The directions of many worksheets, quizzes and tests will ask for fractions in their simplest form. To simplify a fraction, divide the top number, known as the **numerator**, and the bottom number, the **denominator**, by the greatest common factor. The **GFC** is the largest number that will divide into the numerator and denominator evenly.

## Reducing Smaller Fractions

To reduce a smaller fraction, divide the numerator and the denominator by the GCF. If you have a pizza cut into 10 slices, and five of them were eaten, you only have one-half of a pizza left. To reduce 5/10, divide the numerator and the denominator by 5/5. Your final fraction will be 1/2. Five is the only number that will divide evenly into 5/10.

## Reducing Larger Fractions

To divide the numerator and denominator by the GCF, you must know your multiplication tables, or start from the lowest numbers and work your way up. For example, if you have the fraction 36/60, you may know that 12 goes into both numbers evenly. If you divide 36 by 12, you get 3, and if you divide 60 by 12, you get 5. So, 36/60 reduced to its lowest form is 3/5.

## Finding the GFC

**If you do not recognize that 36 and 60 are divisible by 12**, start with the lowest number you know goes into both and **keep dividing until you can't divide anymore.** Because 36 and 60 are even numbers, they are divisible by 2. If you divide 36/60 by 2/2, your newly reduced fraction is 18/30. Both of these numbers are even, so you can divide them, again, by 2. If you divide 18/30 by 2/2, the new fraction is 9/15. The fraction 9/15 has a numerator and denominator divisible by 3. If you divide 9/15 by 3/3, your final answer is 3/5.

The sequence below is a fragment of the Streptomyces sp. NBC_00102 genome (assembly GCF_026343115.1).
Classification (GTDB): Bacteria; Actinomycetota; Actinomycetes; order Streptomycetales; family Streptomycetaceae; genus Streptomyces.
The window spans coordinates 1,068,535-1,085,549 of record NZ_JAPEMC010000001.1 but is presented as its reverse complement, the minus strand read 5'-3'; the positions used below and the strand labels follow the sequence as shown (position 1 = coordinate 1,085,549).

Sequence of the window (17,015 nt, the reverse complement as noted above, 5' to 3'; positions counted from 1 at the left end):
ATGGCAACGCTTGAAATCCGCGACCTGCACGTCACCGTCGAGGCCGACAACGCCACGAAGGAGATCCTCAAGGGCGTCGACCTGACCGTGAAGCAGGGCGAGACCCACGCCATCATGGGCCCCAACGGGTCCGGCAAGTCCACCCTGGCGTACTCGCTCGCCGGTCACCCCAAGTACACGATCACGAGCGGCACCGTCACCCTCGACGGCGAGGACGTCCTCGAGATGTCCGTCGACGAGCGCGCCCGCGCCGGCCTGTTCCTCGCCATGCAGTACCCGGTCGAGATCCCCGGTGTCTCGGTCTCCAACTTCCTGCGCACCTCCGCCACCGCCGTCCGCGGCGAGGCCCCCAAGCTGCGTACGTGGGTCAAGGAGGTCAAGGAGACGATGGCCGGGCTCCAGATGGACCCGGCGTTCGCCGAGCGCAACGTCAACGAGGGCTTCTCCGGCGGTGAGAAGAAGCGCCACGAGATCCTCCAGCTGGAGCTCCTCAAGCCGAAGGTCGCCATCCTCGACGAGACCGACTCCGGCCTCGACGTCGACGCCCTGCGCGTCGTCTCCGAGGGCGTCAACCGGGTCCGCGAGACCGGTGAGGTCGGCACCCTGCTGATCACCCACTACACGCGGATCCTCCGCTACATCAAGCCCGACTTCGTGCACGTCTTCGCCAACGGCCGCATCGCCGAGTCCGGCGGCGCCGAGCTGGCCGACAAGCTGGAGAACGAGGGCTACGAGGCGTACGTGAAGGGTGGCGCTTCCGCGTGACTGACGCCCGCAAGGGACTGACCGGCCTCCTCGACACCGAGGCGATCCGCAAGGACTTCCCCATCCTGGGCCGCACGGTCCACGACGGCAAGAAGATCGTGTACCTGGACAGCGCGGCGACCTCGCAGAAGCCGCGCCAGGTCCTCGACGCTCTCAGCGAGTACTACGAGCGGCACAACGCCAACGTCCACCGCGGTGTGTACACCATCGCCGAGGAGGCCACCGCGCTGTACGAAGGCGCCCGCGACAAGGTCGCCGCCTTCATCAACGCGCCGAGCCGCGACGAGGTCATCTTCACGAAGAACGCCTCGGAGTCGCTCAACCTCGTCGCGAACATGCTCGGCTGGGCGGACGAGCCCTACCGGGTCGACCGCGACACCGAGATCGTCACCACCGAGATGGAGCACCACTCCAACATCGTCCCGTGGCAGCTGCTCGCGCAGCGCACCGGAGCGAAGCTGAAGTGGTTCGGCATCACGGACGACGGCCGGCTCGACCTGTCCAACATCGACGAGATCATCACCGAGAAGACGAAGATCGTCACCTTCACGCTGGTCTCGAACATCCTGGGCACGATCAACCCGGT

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About the Author

Hannah Richardson has a Master's degree in Special Education from Vanderbilt University and a Bacheor of Arts in English. She has been a writer since 2004 and wrote regularly for the sports and features sections of "The Technician" newspaper, as well as "Coastwach" magazine. Richardson also served as the co-editor-in-chief of "Windhover," an award-winning literary and arts magazine. She is currently teaching at a middle school.

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